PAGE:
Sunday, June 14, 2009


I'm a great believer in mind mapping and use it for all sorts of things. On the creative writing course I teach at the British Council, I show my participants how to mind map their ideas as a springboard into a piece of writing. (The best book that has been written about clustering is Gabriele Rico's Writing the Natural Way. Her website is here.).

Start with a word (can be quite random) in the centre of the cluster and then map out all the associations you can make with the word. When you have filled up your piece of paper, start writing from any point of the cluster, and you will find you have plenty of ideas.

I've just stumbled across an amazing piece of software called FreeMind which is a great help with this process, and best of all - it's free!

I had been meaning to get started on a piece to submit for MPH's Ke Sana-Sini travel stories collection and today decided to throw my ideas down using Freemind. It worked like a dream. I love the way I can move things around and edit it, and add new ideas to it as they occur to me. It really does free the mind.

You can see how far I've got with it so far if you click up the pic below ... but don't expect to make too much sense of my messy chain of thoughts.

Now kick me if I don't have a decent piece written soon.

Postscript :

Damyanti also blogged about using mind-maps for writing here.


asmerrr said...

hi sharon,

You have a great blog here. I tried 'mind mapping'in reverse just two days back to come up with a short story...I had a few ideas (collected over years)in the form of sentences and scenes but the underlying story (i felt) was really the same. Mind mapping helped me connect them down to one incident....and now the part about actually writing it down.. best of luck with the travel writing piece.

bibliobibuli said...

am intrigued by the idea of mind mapping in reverse. i think whatever works for you has to be good. i interview characters when i get stuck and let them tell me the story while we have a cosy chat over coffee.

Anonymous said...

Sharon, write it! write this story! I want to read it- Kuala Langsar and love sounds intriguing. Jane Sunshine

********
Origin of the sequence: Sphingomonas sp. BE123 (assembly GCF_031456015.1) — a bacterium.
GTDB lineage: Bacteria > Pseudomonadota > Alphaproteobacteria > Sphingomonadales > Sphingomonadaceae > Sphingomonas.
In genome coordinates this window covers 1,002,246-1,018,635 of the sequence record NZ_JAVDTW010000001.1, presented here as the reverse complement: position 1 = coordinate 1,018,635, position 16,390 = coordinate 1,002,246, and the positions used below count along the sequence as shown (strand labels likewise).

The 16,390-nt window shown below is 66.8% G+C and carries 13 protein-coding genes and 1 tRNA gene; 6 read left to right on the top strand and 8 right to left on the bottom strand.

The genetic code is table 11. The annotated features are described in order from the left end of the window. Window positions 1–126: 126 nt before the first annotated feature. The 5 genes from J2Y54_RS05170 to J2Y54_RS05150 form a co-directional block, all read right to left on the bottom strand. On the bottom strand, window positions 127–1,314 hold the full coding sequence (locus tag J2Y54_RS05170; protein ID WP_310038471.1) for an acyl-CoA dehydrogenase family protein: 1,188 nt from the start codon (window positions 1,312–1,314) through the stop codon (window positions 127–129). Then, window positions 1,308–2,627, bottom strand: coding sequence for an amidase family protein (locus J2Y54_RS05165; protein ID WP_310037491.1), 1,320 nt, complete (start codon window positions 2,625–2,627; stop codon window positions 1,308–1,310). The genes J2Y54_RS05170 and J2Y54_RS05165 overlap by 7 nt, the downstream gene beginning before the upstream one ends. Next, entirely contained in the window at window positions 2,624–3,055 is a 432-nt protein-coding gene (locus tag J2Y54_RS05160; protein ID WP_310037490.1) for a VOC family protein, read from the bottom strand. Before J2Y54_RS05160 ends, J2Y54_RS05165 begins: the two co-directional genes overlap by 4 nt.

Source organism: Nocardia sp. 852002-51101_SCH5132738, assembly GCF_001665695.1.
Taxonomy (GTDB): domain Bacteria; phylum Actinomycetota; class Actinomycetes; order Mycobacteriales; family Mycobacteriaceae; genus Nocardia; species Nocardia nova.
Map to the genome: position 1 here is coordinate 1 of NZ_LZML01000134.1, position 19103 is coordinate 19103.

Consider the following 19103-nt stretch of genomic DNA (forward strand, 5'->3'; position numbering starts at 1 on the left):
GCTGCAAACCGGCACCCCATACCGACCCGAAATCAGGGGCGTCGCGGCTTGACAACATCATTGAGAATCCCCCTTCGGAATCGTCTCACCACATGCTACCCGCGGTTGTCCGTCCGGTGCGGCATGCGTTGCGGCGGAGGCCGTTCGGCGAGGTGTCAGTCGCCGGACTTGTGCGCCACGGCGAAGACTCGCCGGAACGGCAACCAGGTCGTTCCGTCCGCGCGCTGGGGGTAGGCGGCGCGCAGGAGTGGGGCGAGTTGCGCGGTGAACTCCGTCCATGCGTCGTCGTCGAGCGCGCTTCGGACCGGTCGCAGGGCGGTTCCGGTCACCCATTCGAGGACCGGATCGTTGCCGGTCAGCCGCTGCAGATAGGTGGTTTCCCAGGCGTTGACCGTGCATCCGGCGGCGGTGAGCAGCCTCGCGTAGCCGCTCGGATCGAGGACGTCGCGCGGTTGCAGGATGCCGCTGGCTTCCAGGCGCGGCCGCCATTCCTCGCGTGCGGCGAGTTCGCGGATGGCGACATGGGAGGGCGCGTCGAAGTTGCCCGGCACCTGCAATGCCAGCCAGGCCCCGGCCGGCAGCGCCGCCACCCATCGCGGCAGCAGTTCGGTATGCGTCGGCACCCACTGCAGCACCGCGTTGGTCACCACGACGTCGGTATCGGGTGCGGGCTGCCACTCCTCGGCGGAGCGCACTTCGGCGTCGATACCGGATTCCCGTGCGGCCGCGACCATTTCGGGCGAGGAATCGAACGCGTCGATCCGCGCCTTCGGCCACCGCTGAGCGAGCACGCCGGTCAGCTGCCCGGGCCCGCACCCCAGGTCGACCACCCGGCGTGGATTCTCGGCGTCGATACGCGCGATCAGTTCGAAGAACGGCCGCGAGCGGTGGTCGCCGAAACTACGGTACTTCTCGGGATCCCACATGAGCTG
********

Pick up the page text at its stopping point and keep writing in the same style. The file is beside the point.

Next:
Anonymous said...

The MPH competition is in English?

animah said...

Just as long as you include the Punjabi chap who tried stuffing money down your bra! You must tell me the real story one day. That and the bulbous onions.

bibliobibuli said...

anon - not a competition, sorry mislead. collection of travel stories. i will post something else about it tomorrow.

animah - yes the punjabi chap was hilarious. cow herder by day, tiny guy with a big belly, turban, handlebar moustaches. he came to a party at the Idris club. said not a word to anyone. when the dancing began came up to me with a bunch of notes in his hand and tried to stuff them down the front of my dress. was it a throw back to the days when girls were hired for dancing? what did they call them, taxi dancers?

bibliobibuli said...

oh and the "bulbous as a clutch of onions" - burgess compared the domes of the ubudiah (?) mosque to them ... and the image has never left my mind.

Anonymous said...

Thew only problem with it is that you soon run out of paper. The graphs go on forever and you only have A4..

Anonymous said...

What you need is a huge roll of paper, and where would you find that in here?

christinejalleh said...

Cool tool, Sharon! I've got to try it out. For now, I cluster on paper and then draft on the laptop.

If I could everything on the laptop, that'd be easy but that'd also mean my handwriting will go to the pits LOL

By the way, here's an article I wrote for The Star a while ago on "How to kickstart your writing" (which includes clustering and Tony Buzan's graphic mind-maps) :)